quite as strong and stiff as the wooden hulled ĎEricísí. To help the boats float on their lines, the Westsails had less ballast than the ĎEricísí. This made them comparatively tender (when compared to the Erics) and as a result their sail plans were reduced in size dramatically from the ĎEricísí.

This ballast and sail plan change had a dramatic affect on the sailing ability
as well. Although the Westsails still carry huge sailplans compared to most 32
footers and/or most boats with their waterline length, they are next to useless as sailboats in winds under 8 or so knots. They are also not as good as the ĎEricísí in heavier conditions either. This is because the Westsails still have equal hull drag through the water to the Erics, and they have greater windage, a higher center of effort in their sail plans. To over come thatr esistance they need to carry essentially the same sail area as the ĎEricísí but since they have comparatively less ballast that means that they end up heeling more.

This ballasting issue is further complicated by the fact that the Westsails had internal ballast (which reduces the volume and height of the ballast) and that many of the home built Westsails had lower density ballast in the form of iron set in concrete, which further raised the center of gravity pretty dramatically. Even further exacerbating this situation is the fact that while many of these boats were factory-built, a lot were sold as kits and some were sold without ballast. The kit built boats varied hugely in terms of ballasting.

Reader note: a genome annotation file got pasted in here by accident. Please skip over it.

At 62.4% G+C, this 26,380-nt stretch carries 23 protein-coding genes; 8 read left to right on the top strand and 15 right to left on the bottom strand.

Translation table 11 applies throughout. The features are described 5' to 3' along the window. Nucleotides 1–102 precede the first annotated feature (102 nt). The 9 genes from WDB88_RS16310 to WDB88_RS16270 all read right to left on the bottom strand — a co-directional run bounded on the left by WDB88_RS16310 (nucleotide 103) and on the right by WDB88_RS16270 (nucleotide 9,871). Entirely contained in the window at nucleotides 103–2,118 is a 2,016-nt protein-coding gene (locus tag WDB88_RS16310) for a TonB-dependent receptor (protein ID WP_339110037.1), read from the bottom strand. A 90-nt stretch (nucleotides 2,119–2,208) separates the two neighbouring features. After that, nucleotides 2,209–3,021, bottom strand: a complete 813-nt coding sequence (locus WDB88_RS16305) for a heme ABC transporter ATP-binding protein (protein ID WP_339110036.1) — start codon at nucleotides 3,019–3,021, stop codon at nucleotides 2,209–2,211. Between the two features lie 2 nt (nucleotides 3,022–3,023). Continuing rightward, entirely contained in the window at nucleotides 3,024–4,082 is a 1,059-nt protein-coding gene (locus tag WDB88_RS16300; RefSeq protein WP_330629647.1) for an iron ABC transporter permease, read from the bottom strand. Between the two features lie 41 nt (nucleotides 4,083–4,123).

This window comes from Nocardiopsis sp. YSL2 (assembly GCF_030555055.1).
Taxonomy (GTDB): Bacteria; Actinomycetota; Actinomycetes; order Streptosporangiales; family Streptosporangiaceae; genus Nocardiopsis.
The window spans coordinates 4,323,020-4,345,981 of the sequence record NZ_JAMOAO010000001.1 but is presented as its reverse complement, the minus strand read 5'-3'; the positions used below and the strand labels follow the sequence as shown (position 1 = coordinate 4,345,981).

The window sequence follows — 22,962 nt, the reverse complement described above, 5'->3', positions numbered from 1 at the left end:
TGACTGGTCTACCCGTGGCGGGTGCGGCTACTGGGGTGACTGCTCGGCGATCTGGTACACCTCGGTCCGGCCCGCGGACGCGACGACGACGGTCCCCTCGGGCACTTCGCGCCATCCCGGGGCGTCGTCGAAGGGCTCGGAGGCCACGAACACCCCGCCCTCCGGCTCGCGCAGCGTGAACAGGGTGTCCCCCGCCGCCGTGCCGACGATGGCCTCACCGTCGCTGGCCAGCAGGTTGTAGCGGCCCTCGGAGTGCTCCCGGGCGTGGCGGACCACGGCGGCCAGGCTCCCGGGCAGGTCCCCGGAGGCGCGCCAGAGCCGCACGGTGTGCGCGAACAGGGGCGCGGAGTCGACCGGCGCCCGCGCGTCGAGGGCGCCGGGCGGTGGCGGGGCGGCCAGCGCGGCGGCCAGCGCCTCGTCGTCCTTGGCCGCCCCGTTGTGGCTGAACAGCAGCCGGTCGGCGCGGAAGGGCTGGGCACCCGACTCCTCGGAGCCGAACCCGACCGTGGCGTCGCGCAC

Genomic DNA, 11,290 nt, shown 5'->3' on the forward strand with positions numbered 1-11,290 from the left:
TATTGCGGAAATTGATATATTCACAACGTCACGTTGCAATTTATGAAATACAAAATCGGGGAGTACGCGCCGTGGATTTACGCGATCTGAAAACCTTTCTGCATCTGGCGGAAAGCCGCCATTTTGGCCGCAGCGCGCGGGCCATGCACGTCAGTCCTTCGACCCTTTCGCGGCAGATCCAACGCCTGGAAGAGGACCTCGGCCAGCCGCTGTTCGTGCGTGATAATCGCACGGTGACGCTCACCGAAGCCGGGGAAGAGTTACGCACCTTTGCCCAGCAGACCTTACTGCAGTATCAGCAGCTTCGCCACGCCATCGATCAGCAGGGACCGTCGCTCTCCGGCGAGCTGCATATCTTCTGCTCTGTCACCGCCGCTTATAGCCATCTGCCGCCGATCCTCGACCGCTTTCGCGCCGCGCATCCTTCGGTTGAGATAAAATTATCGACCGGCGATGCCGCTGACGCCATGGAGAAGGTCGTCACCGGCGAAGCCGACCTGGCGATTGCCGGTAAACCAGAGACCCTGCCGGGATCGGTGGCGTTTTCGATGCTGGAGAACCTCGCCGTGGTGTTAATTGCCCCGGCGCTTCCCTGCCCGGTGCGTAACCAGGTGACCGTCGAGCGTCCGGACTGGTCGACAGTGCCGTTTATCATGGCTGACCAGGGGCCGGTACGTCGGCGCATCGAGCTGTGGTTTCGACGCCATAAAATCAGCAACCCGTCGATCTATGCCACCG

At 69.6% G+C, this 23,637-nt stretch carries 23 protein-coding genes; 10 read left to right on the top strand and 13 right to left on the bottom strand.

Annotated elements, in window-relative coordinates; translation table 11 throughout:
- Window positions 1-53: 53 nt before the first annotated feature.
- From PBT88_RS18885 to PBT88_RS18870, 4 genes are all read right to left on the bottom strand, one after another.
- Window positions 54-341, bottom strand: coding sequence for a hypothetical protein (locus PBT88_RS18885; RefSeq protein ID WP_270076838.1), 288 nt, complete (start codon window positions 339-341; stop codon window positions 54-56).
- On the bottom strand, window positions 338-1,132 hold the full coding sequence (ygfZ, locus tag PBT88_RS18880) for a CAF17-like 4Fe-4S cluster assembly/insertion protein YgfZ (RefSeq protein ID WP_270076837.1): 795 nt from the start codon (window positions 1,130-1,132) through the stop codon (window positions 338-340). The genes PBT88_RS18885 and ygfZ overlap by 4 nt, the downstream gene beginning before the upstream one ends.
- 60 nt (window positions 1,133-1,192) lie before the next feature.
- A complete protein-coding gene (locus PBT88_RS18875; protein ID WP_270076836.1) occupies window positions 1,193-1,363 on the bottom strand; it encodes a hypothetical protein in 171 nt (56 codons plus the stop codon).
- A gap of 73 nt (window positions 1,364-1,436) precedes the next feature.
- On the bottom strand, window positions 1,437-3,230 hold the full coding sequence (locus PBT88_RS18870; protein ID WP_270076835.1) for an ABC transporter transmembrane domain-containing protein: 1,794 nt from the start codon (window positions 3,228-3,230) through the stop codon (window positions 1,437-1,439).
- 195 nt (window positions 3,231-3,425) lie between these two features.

They also varied quite widely in terms of layouts down below and the quality of work being done. This variation resulted in a pretty wide range of sailing characteristics and a pretty wide variation in the amount of weight in gear and tankage that the boats can tolerate. They also seem to vary pretty widely in the quality of their equipment and their plumbing and electical systems.

Their sailing abilities are pretty well documented. By any objective standard
they are incredibly slow and do not point very well or sail well dead downwind. They tend to be very rolly and generally when fully equipped, do not like a chop. They were often equipped with Yanmar 2GM''s and 3GM30''s which are just not up to pushing around the weight and high drag of a Westsail.

All of that is somewhat offset by the fact that many Westsails have successfully gone offshore. They have a nearly admirable record as offshore boats and have been used successfully as live aboards by people looking for the biggest 32 footer they could find.

I find some of this last logis a little bogus. I think that there is a trap in thinking of boats as being sized by length on deck. As I have said here often, it really makes a lot more sense to think of boats by displacement. When you think of the Westsail as a 20,000 lb boat, suddenly the Westsail is a very small boat for a 20,000 boat. It is also not especially seaworthy or comfortable for a boat of that displacement. For a 32 footer, a Westsail''s 20,000 lbs requires a lot of physical energy to handle and frankly makes for a very tiring boat to sail in changeable conditions. When you